So I bought a small portable deep fryer.  I don't deep fry anymore because I don't like the lingering smell of boiled fat in the house nor the greasy smoke that coats the kitchen.  My days of washing ceilings is long over.  I studied these little things as an alternative.  I COULD take it outside and put it on a table and fry out there if the weather is good (Read: not raining.)
    Cruschiki is a labor intensive thing so I went back to the corn fritters as a fry test.    I kept the fryer in the kitchen. This model has a lid so that was part of the test - does it keep the smoke down?
I think fresh corn cut off the cob is the secret to this goodness.  Not canned, not frozen, and the first of the Florida corn is just slowly beginning to find its way to Michigan so I bought some, cut the kernels and made these this morning.

The fryer works great as fryers go.  It IS portable so that's good.  But the lid concentrates the smoke to chimney like action and the smoke is still escaping into the kitchen.  I rode my bike down to daughter's house to give some to her and when I came home and walked back into the house it was obvious someone had been deep frying.  So.  Gas grill frying is a thing of the past but the unit goes outside on a table. Cruschiki in a couple of weeks!

Wednesday, March 8, 2017

Placzek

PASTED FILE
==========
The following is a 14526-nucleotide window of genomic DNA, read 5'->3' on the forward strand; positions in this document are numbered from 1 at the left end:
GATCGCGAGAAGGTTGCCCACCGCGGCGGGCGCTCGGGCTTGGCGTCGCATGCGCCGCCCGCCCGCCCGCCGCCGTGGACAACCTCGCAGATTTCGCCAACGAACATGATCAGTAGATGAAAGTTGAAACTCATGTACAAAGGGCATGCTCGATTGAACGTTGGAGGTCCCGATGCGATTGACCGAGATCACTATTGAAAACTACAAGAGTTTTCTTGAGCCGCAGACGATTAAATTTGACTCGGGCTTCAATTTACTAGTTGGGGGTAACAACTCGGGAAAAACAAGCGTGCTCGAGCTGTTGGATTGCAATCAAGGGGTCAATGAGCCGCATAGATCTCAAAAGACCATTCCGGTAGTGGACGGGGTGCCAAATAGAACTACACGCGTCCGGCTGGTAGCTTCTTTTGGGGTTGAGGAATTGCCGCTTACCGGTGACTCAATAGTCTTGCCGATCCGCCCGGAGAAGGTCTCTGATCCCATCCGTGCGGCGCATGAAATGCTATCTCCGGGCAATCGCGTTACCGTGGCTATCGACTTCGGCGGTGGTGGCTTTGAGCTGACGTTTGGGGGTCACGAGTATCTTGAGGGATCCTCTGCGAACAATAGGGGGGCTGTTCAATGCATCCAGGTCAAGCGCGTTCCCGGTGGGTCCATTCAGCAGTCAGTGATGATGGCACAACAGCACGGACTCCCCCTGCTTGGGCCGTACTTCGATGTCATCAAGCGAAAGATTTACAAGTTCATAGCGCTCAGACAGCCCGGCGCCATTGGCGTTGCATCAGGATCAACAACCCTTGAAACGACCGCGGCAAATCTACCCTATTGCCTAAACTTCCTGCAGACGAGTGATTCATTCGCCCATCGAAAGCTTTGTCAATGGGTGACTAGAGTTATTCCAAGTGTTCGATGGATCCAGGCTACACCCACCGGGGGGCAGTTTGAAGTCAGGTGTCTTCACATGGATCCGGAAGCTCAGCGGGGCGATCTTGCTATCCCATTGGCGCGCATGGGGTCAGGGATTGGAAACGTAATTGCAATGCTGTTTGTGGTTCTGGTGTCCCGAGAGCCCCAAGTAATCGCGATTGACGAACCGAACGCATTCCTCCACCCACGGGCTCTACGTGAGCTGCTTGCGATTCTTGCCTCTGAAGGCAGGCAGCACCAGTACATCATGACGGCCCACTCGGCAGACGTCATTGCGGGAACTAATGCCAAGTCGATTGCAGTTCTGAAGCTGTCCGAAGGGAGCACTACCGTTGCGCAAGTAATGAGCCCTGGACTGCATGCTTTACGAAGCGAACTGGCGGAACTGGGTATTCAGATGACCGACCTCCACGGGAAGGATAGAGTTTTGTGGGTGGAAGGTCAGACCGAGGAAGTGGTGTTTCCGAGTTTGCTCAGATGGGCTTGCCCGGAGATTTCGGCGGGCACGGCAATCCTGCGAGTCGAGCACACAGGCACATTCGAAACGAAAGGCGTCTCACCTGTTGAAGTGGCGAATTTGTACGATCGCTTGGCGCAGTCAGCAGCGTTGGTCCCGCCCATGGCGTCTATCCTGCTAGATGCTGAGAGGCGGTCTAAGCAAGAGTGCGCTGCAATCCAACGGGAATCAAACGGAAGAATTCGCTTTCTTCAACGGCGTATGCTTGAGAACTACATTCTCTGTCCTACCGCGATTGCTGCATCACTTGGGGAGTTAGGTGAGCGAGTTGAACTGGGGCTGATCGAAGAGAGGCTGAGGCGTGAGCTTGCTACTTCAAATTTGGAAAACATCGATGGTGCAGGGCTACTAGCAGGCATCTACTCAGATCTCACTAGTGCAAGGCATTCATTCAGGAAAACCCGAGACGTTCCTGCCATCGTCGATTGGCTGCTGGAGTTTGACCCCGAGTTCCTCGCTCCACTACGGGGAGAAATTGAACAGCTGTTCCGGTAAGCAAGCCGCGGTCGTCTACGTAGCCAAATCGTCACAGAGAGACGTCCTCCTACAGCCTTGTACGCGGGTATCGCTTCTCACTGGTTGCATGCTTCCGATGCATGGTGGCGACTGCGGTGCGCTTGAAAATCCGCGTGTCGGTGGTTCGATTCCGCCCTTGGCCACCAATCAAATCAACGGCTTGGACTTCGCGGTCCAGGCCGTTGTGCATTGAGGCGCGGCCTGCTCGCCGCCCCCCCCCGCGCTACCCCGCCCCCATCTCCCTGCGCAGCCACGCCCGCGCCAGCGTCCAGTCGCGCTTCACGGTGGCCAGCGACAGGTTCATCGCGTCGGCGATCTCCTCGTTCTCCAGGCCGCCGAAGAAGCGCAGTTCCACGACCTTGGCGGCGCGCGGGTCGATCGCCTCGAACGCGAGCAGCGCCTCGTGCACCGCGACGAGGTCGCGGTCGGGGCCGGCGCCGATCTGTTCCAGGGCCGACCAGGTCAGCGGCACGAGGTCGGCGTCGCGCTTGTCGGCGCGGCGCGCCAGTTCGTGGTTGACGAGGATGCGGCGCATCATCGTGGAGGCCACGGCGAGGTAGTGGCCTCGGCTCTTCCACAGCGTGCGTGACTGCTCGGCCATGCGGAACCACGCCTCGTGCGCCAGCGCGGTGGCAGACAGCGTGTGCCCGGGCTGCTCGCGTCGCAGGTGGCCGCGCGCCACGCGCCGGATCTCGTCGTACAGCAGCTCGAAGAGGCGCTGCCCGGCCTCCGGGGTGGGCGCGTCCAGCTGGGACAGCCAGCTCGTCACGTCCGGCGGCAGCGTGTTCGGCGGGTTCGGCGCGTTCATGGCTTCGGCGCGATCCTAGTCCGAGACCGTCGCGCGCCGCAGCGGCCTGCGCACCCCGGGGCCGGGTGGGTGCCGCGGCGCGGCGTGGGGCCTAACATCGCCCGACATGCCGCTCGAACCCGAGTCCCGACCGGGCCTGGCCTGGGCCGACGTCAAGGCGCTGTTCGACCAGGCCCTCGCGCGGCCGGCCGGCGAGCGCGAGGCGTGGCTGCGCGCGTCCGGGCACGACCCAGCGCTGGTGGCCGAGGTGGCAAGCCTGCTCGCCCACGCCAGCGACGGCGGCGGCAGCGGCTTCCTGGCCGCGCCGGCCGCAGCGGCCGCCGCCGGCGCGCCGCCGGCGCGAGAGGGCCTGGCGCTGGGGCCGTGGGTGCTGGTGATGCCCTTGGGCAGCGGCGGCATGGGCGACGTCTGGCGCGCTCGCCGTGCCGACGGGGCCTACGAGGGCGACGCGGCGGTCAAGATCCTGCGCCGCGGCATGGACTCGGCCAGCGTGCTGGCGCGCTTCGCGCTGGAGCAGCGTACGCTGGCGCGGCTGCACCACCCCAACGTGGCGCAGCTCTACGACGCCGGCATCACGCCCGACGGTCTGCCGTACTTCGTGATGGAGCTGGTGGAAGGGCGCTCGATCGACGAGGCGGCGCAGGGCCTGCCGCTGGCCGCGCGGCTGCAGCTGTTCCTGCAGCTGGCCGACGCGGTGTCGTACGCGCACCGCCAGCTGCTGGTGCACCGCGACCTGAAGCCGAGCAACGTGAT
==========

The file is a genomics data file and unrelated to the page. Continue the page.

It's time to snap out of the winter slug I've been in and think of Easter coming soon on the horizon. Time to fill the freezer with the baked treats we expect to see each year.  I always, always, always do whatever can be done ahead of time well in advance.
     We are a traditional kind of family.  If a grandma made something and it was on the table every year then we've (Read: me) tried to make sure that food tradition continues.  Our daughter is quite the historian and traditionalist and there were times we cringed for trying something new for fear it wouldn't be accepted or she would declare it a 'new tradition!'  and we'd have to do it forever.
    I let things go for several years but daughter now has two daughters and she wants the girls to learn what's a part of their DNA.  She and the girls make PH's mother's noodles for each holiday. So, last year I made cruschiki